Game Development Reference

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i.e. verify:

Q
has no zeros in the right half-plane of the Laplace plane and only single zeros on

the imaginary axis (stable):

Re
(
q
11
)

≥

0,
Re
(
q
22
)

≥

0,

(9.4)

2

q
21
+

q
12

Re
(
q
11
)
Re
(
q
22
)

−

≥

0,

∀

ω

≥

0

2

We define the distribution matrix related to impedance matrix
Z
by the following

relation:

Id
]
−
1

S

=

[
Z

−

Id
]

·

[
Z

+

(9.5)

For a “2n poles'' LTI system, we thus have the following result:

Theorem 2:
if
S
(
s
) is the distribution matrix of the system considered, the latter is

passive if
S
(
s
) is stable and k
S
(
jw
)

∞

k

≤

1.

For a haptic system, the property of passivity helps to guarantee stability when the

latter is coupled to an operator and an environment, both considered to be passive.

Passivity is, of course, a very general characterisation, but one which is adequate in

practice. For a haptic system, the virtual world is not necessarily passive on account

of discretisation, but we can always assume the operator to be passive (Hogan, 1989).

Thus, we understand that an operator can increase the energy of the system being

considered by creating energy to carry out a task.

Nevertheless, if the latter is strictly passive, it will return to a state of equilibrium

when the sources of energy disappear. In addition, if the passivity criterion proves to be

adequate from a practical point of view, it also offers a simple theoretical framework

to implement. It is for this reason that the analysis and summary of the equalisers for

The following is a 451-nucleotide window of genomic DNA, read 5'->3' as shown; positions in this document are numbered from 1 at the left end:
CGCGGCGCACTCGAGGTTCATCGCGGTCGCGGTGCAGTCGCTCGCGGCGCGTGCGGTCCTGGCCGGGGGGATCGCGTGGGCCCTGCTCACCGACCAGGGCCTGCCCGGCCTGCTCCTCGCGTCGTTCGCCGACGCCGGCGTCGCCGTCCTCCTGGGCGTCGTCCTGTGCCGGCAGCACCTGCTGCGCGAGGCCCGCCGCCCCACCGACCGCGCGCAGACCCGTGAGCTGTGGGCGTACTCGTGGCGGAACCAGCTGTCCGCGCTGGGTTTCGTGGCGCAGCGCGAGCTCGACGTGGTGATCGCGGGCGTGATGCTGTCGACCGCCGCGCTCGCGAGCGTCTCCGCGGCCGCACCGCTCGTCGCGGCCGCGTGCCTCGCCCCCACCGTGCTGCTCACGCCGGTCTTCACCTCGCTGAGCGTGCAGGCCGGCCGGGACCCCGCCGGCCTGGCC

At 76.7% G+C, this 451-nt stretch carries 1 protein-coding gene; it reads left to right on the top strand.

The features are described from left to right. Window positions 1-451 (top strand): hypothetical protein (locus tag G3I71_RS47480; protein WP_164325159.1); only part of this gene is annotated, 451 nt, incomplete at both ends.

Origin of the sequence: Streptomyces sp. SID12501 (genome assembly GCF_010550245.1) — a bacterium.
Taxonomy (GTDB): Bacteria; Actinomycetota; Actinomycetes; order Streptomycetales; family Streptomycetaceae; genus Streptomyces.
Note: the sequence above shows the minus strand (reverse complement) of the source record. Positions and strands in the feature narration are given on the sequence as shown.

the haptic sense are based on passivity.

9.3.2 Stability

A passive system results from a parallel interconnection of passive systems and the

interconnection by feedback of two passive and/or strictly passive systems results in

a stable system in the
L
2
sense or asymptotically stable. We can refer to the works of

Micaelli (2002) for more specifications about the conditions to be satisfied by the inter-

connected systems. For a haptic system, we know that the operator does not directly

interfere with the environment, and as a result, a passivity type criterion can prove

to be somewhat conservative. For this, one would often prefer the “unconditional

stability in coupled mode'' criterion, which we can state as:

Definition 2:
A two-port linear system is called “unconditionally stable in coupled

mode'' if there are no passive 1-port terminations making the coupled system unstable

(Figure 9.5).

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